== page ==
clock menu more-arrow no yes

Filed under:

The Case for Marco Estrada, starter

New, 69 comments
Charles LeClaire-USA TODAY Sports

Yesterday we broke down what was responsible for Marco Estrada going backwards from 2012 to 2014. I'd encourage reading that first, but for ease of reference, below is the RA/9 bridge as well as the brief summary before digging into each component:


In summary then, Estrada's collapse had multiple causes. Home runs were certainly the biggest, but walks and strikeouts were important causes too and should not be minimized.


As noted in Part 1, in 2012 Estrada struck out 25.2% of batters as a starter, compared to only 20.5% in 2014. Striking out 25% of batters is an elite level for a starter, and Estrada was tied for the 5th best rate among pitchers with 100 starting innings. On the other hand, 2014's mark was barely above the NL league average of 19.5% for starters. For his career, Estrada has struck out 22.8% of batters as a starter.

The single most important factor in striking out batters is generating whiffs (avoiding contact), as can be seen in the chart below comparing the two variables for the 128 pitchers with 100 starting innings in 2012:


Estrada is highlighted in red; he's one of the bigger outliers. With a contact rate of 79.5%, slightly better than the MLB average of 80.8%, he would have been predicted to have a 20.2% K-rate. In fact, of the top 10 in K%, Estrada had the worst contact rate by over 1%. In 2013, Estrada's contact rate improved to 76.2%, but his K% fell to 23.1% - almost exactly what the above model would predict. And in 2014, he has the same 79.5% contact rate, but generated only the 20.5% strike out rate. Again, a really strong fit to the model.

In summary, Estrada's elite K% in 2012 was likely fluky. His career 78.3% contact rate would predict a strikeout rate of about 21%, compared to his actual 22.8%. He's been slightly better than average at being in the zone and throwing first pitch strikes, which may explain of some of that gap. Assuming a bit of a hit for moving to  the better hitting league, a reasonable expectation for 2015 is something like 20-22%.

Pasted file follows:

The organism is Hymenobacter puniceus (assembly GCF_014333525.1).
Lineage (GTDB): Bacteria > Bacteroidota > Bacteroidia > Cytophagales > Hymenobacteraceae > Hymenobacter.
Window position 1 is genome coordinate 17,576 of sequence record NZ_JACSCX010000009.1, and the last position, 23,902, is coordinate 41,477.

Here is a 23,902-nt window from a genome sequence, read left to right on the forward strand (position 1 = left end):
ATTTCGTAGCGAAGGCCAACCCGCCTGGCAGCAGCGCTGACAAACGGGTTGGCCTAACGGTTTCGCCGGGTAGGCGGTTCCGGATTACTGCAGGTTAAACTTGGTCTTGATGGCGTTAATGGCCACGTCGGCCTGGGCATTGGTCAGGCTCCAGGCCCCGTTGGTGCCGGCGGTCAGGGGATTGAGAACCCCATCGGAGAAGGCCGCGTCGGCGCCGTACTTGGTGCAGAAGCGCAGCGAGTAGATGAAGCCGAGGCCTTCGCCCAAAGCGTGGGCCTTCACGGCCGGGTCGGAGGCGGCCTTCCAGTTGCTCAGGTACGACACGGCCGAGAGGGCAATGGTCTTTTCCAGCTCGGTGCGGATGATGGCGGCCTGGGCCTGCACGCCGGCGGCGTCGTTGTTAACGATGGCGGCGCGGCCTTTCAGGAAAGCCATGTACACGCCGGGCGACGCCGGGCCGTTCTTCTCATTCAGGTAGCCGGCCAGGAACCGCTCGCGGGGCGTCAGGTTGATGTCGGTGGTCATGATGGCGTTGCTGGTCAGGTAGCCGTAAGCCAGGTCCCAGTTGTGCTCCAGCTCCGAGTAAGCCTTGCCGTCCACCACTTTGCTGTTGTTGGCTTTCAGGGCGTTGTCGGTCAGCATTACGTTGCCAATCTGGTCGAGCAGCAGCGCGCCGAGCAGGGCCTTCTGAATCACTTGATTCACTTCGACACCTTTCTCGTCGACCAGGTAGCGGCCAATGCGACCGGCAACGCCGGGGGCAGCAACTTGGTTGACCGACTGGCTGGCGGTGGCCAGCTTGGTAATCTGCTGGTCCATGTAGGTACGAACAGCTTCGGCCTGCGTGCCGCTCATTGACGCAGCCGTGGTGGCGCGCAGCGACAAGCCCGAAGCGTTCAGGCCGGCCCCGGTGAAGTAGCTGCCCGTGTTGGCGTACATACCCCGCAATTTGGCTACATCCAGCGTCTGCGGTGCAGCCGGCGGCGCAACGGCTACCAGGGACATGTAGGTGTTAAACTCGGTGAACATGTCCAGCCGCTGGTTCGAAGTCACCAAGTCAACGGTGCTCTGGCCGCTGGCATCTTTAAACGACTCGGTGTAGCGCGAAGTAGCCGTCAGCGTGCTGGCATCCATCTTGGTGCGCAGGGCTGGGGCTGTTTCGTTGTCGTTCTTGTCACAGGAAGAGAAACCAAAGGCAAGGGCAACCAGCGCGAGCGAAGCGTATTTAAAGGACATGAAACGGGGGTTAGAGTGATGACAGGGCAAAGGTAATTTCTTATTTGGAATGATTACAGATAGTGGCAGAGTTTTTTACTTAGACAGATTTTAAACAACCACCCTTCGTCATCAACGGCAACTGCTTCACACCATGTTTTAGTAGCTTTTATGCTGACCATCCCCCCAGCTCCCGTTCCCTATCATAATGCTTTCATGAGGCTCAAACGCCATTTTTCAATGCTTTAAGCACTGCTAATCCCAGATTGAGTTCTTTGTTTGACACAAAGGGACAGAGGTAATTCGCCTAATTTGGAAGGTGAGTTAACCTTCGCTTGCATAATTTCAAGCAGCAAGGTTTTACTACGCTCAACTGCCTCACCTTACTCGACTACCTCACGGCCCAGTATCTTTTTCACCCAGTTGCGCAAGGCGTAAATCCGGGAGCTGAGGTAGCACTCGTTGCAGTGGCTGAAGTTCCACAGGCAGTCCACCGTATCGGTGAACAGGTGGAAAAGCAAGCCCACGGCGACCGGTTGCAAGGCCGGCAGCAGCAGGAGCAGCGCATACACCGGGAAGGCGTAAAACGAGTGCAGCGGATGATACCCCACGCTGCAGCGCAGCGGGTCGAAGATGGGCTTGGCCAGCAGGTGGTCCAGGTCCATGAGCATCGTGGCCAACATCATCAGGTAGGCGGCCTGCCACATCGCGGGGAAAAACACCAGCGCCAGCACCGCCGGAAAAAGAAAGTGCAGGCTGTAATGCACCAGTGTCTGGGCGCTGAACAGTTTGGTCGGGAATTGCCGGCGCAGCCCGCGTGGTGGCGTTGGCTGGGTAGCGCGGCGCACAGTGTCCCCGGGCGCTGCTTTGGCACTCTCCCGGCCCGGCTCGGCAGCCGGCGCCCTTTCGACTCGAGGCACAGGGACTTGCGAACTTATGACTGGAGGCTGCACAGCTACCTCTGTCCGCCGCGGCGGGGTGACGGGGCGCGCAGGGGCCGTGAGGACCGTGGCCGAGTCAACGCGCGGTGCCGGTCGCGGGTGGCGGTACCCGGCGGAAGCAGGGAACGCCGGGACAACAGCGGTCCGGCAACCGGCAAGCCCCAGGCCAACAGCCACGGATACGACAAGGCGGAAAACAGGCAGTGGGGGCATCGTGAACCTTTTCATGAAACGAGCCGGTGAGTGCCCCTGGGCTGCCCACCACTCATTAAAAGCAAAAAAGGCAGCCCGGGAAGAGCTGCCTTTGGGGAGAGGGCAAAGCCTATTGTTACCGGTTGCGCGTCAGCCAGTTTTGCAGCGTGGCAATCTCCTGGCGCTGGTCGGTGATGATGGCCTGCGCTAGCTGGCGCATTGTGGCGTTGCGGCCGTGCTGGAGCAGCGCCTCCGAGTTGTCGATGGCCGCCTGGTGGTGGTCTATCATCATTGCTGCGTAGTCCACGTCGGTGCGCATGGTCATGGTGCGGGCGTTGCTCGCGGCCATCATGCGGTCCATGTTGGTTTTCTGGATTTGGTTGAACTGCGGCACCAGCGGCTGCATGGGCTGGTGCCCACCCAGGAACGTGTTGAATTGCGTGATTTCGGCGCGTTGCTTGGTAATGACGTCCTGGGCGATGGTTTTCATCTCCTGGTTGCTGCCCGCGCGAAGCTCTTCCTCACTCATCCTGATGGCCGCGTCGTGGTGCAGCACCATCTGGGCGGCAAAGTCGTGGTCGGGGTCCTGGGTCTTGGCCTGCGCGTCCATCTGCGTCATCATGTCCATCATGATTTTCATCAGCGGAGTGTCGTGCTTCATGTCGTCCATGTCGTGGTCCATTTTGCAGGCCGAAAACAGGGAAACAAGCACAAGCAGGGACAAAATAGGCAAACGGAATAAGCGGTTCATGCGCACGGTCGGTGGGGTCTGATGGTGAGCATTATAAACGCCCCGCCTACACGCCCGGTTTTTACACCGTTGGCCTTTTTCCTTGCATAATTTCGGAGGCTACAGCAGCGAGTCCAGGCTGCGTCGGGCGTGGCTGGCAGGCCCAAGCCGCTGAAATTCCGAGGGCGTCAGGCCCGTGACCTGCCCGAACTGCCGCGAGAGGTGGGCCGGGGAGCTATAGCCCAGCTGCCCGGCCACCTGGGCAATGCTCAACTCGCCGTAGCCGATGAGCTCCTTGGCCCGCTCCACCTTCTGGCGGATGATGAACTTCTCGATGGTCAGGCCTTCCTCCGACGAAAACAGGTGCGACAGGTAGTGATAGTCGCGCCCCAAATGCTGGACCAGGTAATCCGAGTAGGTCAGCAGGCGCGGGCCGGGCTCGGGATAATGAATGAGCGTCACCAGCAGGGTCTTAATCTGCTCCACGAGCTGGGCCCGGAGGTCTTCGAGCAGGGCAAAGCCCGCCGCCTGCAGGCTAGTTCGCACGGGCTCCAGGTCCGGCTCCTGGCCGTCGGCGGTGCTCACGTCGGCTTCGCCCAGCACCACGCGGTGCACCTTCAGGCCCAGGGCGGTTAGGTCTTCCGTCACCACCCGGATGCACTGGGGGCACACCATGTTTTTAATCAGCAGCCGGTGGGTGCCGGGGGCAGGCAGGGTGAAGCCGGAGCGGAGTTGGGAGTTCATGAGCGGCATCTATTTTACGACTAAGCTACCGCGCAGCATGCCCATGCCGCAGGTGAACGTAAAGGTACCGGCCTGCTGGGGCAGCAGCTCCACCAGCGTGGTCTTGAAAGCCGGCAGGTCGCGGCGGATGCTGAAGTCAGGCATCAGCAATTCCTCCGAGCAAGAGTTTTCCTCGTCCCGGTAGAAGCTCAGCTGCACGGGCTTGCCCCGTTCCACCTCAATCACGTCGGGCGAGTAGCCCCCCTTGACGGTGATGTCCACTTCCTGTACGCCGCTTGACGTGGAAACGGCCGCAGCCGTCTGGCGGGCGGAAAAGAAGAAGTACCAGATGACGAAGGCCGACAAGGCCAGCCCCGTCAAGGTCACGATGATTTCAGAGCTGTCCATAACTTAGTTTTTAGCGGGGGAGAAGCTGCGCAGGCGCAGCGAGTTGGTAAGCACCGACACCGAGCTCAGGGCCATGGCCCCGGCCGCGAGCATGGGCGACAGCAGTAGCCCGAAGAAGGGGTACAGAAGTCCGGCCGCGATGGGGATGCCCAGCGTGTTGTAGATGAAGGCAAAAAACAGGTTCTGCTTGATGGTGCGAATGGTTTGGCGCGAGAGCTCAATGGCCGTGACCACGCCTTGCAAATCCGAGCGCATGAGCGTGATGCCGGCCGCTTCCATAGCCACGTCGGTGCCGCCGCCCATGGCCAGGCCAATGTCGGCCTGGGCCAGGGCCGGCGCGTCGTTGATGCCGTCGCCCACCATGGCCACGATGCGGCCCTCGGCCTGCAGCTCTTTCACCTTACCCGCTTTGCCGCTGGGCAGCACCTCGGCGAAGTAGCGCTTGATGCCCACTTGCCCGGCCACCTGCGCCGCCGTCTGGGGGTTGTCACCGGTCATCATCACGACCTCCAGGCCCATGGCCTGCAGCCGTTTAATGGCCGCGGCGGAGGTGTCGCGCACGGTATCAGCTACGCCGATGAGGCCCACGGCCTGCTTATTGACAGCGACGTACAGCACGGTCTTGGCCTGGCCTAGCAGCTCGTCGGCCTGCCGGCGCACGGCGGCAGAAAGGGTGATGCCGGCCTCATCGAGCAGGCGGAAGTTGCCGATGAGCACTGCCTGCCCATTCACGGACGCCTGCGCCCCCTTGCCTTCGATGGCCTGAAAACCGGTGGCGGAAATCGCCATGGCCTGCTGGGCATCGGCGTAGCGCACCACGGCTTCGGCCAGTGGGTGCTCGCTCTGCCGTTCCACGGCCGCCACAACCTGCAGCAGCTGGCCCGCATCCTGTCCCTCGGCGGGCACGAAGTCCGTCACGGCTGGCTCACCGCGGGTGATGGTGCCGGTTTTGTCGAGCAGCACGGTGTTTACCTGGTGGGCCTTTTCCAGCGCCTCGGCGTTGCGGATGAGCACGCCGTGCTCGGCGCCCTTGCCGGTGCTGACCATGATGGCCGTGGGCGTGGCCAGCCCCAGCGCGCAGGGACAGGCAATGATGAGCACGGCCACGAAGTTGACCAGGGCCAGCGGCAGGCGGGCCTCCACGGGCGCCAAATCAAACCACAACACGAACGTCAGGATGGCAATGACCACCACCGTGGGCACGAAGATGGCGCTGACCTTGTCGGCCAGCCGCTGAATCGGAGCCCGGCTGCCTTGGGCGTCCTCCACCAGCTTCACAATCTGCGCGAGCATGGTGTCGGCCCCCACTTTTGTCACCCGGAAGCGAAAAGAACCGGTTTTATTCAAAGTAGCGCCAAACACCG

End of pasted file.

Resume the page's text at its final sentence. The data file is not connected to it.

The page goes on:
Walks and Hit Batsmen

Estrada is a strong control pitcher, with a career walk rate of 6.5%. As a starter, it's been even lower at 6.1%, compared to an average of about 7.0-7.5%. He's also avoided hitting batters, with just 10 in 541 career innings, roughly half the MLB rate. In 2012, he walked a very stingy 4.7% of batters, and didn't hit anyone (in 129 innings). In 2013 these rates crept upwards but were still very good; in 2014 they jumped to a 7.8% walk rate and 2 HBP in 107 innings.

Between 2012 and 2014, batters reduced their swing rate against Estrada from 48.6% to 45%. However, this was roughly equally distributed between pitches in and out of the zone, so it shouldn't affect his walk rate much. His first pitch strike rate and zone rate were virtually the same, close to league average. I don't see a good reason for his walk rate spiking the way it did - it was probably unsustainably low in 2012, and high in 2014. Considering his career rate, going forward I'd expect something around 7% (including hit batsmen). Like with strikeouts, this would provide some relief to his expected FIP and RA/9, but it's still closer to 2014 than 2012.


Estrada is extremely proficient at generating pop-ups, both because he's a fly ball pitcher (about 46% vs. league average 34%) and because he gets more pop-ups per fly ball (just under 14% vs. just under 10%). In 2012, that spiked to almost one-in-five fly balls being popped up (the 5th best of 1,334 pitcher seasons in the last 10 years), and Estrada got 5.5% of all batters to pop-out, over twice the 2.4% league rate.

That's why his adjusted FIP of 3.10 was so much lower than his actual FIP of 3.35: combined with his strikeouts, over of 30% batters were automatic outs. In 2014, his pop-up rate fell to 4.2% as only 12.2% of all his fly balls were popped up. Still an excellent rate, but the 2012 number - being such an historical outlier - is very unlikely to be repeated. I would expect something more like the 12% from 2014.

Balls in Play

Going back to the chart at the top, the one saving grace for Estrada from 2012 to 2014 was improvement on balls in play, both preventing singles and extra base hits. Here's a remarkable stat: in 2014, Estrada allowed 27 home runs against only 20 doubles and no triples. Across MLB, there were over twice as many doubles as home runs, so having more home runs is notable. Historically, it's also quite rare: Baseball-Reference's Play Index indicates just 129 times in MLB history for pitcher seasons over 100 innings.